“Tides” refer to the changing levels of the sea, caused by the gravitational forces of the Moon and Sun and the rotation of the Earth. People have been trying to predict tides since Selecucus of Seleucia first tied them to the Moon in the 2nd century B.C. Surfers are one of the largest groups to benefit from improvements in tide chart technology. These charts show the daily times for high water and low water on a given day for a given location. For estimating the heights at intermediate times, surfers can use the rule of twelfths. Wikipedia states that: The rule assumes that the rate of flow of a tide increases smoothly to a maximum halfway between high and low tide before smoothly decreasing to zero again and that the interval between low and high tides is approximately six hours. The rule states that in the first hour after low tide the water level will rise by one twelfth of the range, in the second hour two twelfths, and so on according to the sequence – 1:2:3:3:2:1.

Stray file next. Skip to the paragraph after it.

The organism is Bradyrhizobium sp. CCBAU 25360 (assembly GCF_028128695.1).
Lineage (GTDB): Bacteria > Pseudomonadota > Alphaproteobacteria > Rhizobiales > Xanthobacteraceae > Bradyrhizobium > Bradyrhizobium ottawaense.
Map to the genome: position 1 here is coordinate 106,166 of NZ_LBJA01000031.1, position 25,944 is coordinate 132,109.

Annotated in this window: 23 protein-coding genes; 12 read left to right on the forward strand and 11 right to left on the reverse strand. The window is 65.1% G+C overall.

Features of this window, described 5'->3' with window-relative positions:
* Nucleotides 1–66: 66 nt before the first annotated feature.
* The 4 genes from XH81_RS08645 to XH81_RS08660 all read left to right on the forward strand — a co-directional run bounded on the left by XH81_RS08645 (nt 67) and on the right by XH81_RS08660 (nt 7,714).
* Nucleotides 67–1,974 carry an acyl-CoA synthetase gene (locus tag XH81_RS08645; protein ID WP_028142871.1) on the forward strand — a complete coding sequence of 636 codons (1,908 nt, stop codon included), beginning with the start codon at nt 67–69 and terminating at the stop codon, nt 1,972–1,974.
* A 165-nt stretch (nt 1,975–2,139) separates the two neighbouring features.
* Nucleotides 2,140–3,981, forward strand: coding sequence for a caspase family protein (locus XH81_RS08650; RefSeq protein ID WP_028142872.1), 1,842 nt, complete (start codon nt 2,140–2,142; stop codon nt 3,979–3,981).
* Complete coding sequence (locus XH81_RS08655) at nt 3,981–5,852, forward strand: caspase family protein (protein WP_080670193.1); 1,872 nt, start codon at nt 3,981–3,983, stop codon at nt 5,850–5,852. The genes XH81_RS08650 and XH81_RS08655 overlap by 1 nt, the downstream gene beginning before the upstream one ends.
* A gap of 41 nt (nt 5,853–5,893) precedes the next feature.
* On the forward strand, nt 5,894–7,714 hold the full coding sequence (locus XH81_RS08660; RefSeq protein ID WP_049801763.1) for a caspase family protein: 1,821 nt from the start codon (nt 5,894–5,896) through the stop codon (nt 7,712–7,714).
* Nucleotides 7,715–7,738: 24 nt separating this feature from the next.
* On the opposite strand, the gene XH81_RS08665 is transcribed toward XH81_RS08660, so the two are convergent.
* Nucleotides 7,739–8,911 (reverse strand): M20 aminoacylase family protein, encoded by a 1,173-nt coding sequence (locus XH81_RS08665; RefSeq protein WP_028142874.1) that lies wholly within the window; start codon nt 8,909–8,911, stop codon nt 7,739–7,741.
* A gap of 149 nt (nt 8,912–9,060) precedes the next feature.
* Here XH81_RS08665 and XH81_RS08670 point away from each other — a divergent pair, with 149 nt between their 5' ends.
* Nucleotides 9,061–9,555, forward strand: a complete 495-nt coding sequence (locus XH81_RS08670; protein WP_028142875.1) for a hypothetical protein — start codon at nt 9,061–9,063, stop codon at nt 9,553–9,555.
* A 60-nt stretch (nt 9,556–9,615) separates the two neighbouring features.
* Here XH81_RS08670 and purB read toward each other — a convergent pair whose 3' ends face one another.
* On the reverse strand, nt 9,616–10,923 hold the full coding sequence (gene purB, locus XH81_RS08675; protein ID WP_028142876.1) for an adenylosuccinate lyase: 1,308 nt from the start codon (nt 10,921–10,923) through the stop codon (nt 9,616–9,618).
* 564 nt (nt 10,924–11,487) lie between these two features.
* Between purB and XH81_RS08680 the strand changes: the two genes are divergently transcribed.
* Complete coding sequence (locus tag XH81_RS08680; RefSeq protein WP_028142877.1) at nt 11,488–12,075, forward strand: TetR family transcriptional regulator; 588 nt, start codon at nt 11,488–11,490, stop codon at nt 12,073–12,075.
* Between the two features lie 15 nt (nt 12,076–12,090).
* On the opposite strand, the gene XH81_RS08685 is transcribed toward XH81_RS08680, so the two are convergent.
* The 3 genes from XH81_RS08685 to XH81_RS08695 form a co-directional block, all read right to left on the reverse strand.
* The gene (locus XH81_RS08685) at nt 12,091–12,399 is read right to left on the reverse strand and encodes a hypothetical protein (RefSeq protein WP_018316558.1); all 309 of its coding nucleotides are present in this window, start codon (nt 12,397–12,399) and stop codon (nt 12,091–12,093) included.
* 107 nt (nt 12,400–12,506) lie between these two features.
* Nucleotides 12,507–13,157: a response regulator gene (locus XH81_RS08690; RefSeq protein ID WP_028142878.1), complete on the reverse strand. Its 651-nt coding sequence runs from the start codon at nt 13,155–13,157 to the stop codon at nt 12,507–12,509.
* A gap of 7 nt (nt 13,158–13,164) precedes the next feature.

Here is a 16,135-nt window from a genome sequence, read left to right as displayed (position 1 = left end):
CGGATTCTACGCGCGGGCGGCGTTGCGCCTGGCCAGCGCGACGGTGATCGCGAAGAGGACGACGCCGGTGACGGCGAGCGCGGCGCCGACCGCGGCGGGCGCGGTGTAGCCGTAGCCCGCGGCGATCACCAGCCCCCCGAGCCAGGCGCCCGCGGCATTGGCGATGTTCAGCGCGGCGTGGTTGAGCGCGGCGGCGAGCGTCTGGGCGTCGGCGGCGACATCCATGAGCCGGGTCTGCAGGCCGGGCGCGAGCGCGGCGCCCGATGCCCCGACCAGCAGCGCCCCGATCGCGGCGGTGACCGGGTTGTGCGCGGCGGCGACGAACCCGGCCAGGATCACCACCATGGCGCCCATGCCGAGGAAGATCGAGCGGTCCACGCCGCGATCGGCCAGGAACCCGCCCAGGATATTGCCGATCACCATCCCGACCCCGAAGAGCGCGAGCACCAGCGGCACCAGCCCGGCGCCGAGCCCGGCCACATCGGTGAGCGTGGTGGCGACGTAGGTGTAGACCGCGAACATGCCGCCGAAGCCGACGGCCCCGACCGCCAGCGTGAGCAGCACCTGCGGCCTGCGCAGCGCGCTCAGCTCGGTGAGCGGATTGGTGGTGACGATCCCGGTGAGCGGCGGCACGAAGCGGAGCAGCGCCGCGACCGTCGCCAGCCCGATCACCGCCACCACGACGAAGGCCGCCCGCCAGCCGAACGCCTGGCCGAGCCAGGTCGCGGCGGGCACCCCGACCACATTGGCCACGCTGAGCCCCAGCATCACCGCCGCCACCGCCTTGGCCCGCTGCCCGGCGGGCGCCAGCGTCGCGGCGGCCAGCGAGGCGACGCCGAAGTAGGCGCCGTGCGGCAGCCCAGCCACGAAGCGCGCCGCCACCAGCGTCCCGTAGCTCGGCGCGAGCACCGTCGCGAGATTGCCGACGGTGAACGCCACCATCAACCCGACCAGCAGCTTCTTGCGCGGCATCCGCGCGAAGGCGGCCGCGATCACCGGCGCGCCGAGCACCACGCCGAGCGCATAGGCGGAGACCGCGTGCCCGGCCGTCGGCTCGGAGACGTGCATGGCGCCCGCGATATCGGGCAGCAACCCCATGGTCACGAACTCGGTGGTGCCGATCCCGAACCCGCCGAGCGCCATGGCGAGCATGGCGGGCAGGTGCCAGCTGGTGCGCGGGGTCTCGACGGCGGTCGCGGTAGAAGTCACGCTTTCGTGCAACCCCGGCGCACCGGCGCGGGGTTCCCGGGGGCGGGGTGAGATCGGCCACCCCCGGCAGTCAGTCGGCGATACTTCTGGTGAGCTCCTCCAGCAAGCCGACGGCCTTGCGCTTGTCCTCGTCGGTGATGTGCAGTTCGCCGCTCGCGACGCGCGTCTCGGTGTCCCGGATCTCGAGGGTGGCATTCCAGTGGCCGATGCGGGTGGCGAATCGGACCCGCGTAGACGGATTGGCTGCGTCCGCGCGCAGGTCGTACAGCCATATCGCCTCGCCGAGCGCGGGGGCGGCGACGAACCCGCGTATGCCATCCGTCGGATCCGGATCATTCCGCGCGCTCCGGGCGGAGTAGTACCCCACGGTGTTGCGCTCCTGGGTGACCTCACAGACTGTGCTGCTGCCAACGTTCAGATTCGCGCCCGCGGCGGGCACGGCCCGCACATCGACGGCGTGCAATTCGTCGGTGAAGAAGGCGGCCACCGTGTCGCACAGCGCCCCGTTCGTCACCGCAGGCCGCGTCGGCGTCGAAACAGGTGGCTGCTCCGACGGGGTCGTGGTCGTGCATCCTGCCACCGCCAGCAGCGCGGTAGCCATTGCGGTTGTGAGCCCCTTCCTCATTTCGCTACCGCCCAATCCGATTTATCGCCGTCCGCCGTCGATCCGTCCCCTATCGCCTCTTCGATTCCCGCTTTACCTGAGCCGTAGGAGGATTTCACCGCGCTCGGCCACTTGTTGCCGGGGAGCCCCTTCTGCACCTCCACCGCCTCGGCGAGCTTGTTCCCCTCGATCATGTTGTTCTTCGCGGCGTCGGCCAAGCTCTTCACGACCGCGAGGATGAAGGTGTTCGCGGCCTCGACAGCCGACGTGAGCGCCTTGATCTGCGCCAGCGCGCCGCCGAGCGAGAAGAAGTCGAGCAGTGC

The Internet has made it easier than ever to find accurate charts. The United States National Oceanic and Atmospheric Administration posts US charts online at http://tidesandcurrents.noaa.gov/. For Canadian tables, visit http://www.waterlevels.gc.ca/english/Canada.shtml. For UK tables, visit http://www.bbc.co.uk/weather/coast/tides/.
Other countries, including Germany and the Netherlands, also post tables online, but you’ll have to be proficient in their respective languages to understand them. The best bets for other locations are local newspapers and tide prediction software. XTide is one such piece of software, a “harmonic tide clock and tide predictor.” Good luck, and have fun out on the waves.